Seborrheic Dermatitis in Babies and Adults
Cradle Cap, the common name for Infant Seborrheic Dermatitis, is a buildup of sticky skin oils, scales and dead skin cells that form a thick layer of white or yellow crust on baby’s scull.
- Patchy scales or thick crusts on the scalp
- Greasy skin covered with flaky white or yellow scales
- Skin flakes accompanied by mild redness
It is not clear what causes cradle cap, however, conventional wisdom says that it is likely to be due to hormones that pass from mother to baby that can cause abnormal production of sebum in the oil glands and hair follicles, resulting in the build-up of waxy, scaly patches.
Cradle cap is not harmful – it will not bother baby and usually resolves itself within the first year. It does not itch or irritate in any way. If symptoms of itchiness are present, then it is not Cradle Cap, but could be Eczema. Read our article Eczema in Babies to learn more about the condition
How to Treat Cradle Cap
Cradle cap will resolve itself over time by flaking off to reveal healthy, clear skin. However, you can help speed the process by gently loosening and removing the scales – here’s how:
- 30-60 minutes before shampooing the scalp, apply baby oil, petroleum jelly or mineral oil to the crusty areas to help loosen the scales.
- Then wet the scalp and gently brush the scales with a soft toothbrush. This will remove the scales.
- Then wash the scalp with a gentle baby shampoo to removal all traces of the mineral oil – rinse well and pat dry.
- Once cleared, wash baby’s hair every few days to prevent future buildup of scales.
Severe or persistent cases of cradle cap should be treated with a medicated shampoo or lotion – however, in these cases, a doctor should prescribe treatment.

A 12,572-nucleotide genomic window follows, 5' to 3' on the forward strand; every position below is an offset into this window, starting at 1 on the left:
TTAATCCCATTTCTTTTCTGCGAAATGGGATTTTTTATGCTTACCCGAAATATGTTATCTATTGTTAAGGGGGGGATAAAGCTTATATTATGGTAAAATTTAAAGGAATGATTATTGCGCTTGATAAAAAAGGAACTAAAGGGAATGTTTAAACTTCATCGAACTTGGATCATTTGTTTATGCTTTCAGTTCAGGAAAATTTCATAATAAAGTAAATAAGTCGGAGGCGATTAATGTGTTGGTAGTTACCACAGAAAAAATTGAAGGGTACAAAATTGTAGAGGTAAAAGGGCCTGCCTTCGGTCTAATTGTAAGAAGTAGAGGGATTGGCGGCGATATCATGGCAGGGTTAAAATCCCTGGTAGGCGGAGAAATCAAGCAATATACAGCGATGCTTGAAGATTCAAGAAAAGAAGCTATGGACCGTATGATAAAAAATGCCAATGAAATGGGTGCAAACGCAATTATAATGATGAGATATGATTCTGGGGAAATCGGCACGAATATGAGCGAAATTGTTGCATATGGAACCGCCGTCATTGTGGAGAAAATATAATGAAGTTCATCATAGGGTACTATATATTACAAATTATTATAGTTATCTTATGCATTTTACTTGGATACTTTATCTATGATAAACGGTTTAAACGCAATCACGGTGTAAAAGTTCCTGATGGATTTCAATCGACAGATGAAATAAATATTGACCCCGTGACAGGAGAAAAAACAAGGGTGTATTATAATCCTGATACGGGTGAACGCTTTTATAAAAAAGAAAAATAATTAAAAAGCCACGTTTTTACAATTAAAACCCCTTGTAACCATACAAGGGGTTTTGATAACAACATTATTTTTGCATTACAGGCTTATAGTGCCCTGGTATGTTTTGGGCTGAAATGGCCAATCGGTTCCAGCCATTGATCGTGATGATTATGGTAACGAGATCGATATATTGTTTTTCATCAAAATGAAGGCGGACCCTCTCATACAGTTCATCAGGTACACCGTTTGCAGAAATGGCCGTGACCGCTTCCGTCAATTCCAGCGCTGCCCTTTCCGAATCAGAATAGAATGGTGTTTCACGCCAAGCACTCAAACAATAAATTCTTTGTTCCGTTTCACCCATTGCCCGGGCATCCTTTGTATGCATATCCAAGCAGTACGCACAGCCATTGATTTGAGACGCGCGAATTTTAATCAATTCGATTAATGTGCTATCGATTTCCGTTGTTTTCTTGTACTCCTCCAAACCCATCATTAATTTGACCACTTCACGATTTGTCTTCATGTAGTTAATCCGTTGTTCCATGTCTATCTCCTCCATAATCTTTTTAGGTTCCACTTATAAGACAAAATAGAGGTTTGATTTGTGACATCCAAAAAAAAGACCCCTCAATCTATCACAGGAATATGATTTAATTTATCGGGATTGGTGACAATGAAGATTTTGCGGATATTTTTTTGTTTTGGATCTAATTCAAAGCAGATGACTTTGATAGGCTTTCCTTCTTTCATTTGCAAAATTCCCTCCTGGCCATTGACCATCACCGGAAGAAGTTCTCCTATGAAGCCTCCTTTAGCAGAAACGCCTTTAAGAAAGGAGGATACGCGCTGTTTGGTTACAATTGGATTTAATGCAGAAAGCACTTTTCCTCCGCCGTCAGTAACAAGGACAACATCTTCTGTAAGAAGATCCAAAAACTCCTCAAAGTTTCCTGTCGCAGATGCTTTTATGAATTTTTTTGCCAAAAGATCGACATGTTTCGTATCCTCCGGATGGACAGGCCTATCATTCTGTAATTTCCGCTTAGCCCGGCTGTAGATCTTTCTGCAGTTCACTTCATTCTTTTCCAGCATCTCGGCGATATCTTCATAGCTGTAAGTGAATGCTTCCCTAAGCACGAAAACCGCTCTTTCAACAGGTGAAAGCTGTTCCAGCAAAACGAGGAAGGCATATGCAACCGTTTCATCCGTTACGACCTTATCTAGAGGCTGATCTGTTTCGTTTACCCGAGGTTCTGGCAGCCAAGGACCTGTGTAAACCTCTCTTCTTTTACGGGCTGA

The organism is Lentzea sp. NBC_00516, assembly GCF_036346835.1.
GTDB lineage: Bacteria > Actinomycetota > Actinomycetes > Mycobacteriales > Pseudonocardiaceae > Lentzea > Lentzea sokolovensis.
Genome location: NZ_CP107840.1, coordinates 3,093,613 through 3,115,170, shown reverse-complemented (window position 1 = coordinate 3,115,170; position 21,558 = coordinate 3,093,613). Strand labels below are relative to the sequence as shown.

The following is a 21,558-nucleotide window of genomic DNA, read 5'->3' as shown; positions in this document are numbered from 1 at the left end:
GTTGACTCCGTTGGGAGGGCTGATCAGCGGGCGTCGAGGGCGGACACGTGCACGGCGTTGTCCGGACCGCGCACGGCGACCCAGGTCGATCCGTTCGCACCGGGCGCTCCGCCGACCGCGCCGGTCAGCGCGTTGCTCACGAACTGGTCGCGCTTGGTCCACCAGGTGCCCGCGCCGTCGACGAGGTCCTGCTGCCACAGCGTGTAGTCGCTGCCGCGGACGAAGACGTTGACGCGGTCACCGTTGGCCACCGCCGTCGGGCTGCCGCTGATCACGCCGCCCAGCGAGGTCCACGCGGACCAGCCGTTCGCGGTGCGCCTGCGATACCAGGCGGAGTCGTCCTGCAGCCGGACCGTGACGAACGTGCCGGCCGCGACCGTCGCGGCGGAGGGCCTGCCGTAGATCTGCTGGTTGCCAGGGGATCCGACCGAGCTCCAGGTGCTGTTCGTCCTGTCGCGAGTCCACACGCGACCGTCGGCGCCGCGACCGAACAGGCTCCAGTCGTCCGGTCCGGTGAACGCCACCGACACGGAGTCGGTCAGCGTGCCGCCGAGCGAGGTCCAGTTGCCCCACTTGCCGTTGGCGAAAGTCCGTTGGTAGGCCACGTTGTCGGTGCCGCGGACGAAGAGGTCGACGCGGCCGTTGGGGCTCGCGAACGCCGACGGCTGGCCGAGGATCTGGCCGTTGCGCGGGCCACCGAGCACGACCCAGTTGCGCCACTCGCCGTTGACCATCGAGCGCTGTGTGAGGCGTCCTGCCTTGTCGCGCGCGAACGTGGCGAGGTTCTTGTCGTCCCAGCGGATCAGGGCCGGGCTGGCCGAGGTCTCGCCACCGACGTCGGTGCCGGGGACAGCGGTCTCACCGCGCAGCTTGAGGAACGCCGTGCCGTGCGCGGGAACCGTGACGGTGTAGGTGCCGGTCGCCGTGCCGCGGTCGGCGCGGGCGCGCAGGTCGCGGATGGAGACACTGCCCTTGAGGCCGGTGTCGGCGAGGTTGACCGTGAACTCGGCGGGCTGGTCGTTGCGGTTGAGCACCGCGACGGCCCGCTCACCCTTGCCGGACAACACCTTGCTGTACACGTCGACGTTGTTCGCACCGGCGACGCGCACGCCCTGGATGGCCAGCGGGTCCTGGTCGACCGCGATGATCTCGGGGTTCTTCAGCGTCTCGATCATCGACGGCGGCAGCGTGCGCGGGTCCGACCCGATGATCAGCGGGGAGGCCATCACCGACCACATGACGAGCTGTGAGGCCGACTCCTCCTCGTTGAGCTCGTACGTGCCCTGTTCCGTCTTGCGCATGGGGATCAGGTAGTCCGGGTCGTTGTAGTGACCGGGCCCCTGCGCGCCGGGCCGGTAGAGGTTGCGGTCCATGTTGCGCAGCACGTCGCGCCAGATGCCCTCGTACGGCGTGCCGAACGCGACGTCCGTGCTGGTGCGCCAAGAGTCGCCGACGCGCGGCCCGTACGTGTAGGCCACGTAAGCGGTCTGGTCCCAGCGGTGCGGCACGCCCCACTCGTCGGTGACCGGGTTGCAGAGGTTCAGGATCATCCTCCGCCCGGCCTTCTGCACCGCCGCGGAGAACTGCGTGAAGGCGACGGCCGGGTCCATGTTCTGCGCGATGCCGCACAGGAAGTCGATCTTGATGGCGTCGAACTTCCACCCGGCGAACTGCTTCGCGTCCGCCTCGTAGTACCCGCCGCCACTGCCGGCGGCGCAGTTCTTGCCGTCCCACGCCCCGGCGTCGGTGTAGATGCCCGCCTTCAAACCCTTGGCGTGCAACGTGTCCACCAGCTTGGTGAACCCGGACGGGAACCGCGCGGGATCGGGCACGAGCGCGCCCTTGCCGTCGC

Cradle Cap in Adults – Called Seborrheic Dermatitis
Cradle cap in adults is called Seborrheic Dermatitis. It is also a common skin condition with similar signs and symptoms as cradle cap in babies, however, it can be difficult to treat in adults and does not usually resolve itself. Rather it can last a long time – if not a lifetime.
Symptoms of Seborrheic Dermatitis include:
- Flaking skin on the scalp, eyebrows, ears, face, chest, beard or mustache, armpits, scrotum
- Patches of greasy skin covered with white or yellow crusty scales
- Crusting or redness on eyelids
- Skin can be red, inflamed, itchy or sting
While seborrheic dermatitis is neither contagious, nor does it affect your overall health. It can, however, be an embarrassing condition that appears to be caused by poor personal hygiene. That is not true, poor hygiene is not a factor in the cause of Seborrheic Dermatitis.
Like Cradle Cap, the cause of Seborrheic Dermatitis is not clearly understood, but may primarily be related to malassezia (a yeast fungus) that is found in the sebum (oil) on the skin.
Treating and Managing Seborrheic Dermatitis
Most mild cases of seborrheic dermatitis can be managed with regular use of over-the-counter medicated shampoos that contain one or more of the following active ingredients:
Always leave the shampoo on the affected area for the full time recommended by the manufacturer to allow the ingredients to work. For symptoms that appear on other areas of the body (except the eyes) gently apply these shampoos to those areas for the recommended time, followed by a thorough rinsing.
Other Home Remedies
In addition to daily cleansing and skin care management, other self-care tips can help you control symptoms of seborrheic dermatitis:
- Wash skin and affected areas regularly
- Rinse soap completely from the skin to prevent further build-up
- Avoid products that contain alcohol – these tend to irritate the skin and cause flare ups
- Soften and remove scales from affected areas. Use mineral oil to soften the skin for an hour then use a soft brush to slough off scales with a soft brush. Shampoo thoroughly after to rinse all traces of oil from the skin.
- For those with a beard or mustache, the condition can be difficult to treat without timely, daily grooming. Consider shaving facial hair off until the condition is under control.
- If the eye lids are affected, use a baby shampoo to wash them (this will not irritate the eyes), then
gently wipe scales away with a cotton ball or swab.
For more severe cases of seborrheic dermatitis that are not helped by OTC products and home remedies, your doctor may prescribe:
- Antifungal shampoo and medication that is taken orally
- Prescription strength ointments that control inflammation
- Creams or gels containing metronidazole to fight bacteria and prevent future outbreaks
- Photochemotherapy – light therapy combined with psoralen either taken orally or applied to affected areas